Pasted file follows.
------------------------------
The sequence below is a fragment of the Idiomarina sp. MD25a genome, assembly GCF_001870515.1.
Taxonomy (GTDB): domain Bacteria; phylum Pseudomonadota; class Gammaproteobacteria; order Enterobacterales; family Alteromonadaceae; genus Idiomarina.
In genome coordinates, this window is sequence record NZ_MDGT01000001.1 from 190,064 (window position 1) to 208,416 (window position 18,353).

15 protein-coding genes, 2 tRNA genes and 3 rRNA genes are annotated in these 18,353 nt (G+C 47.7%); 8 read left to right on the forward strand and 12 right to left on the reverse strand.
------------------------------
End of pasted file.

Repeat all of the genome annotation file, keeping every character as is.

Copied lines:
The sequence below is a fragment of the Idiomarina sp. MD25a genome, assembly GCF_001870515.1.
Taxonomy (GTDB): domain Bacteria; phylum Pseudomonadota; class Gammaproteobacteria; order Enterobacterales; family Alteromonadaceae; genus Idiomarina.
In genome coordinates, this window is sequence record NZ_MDGT01000001.1 from 190,064 (window position 1) to 208,416 (window position 18,353).

15 protein-coding genes, 2 tRNA genes and 3 rRNA genes are annotated in these 18,353 nt (G+C 47.7%); 8 read left to right on the forward strand and 12 right to left on the reverse strand.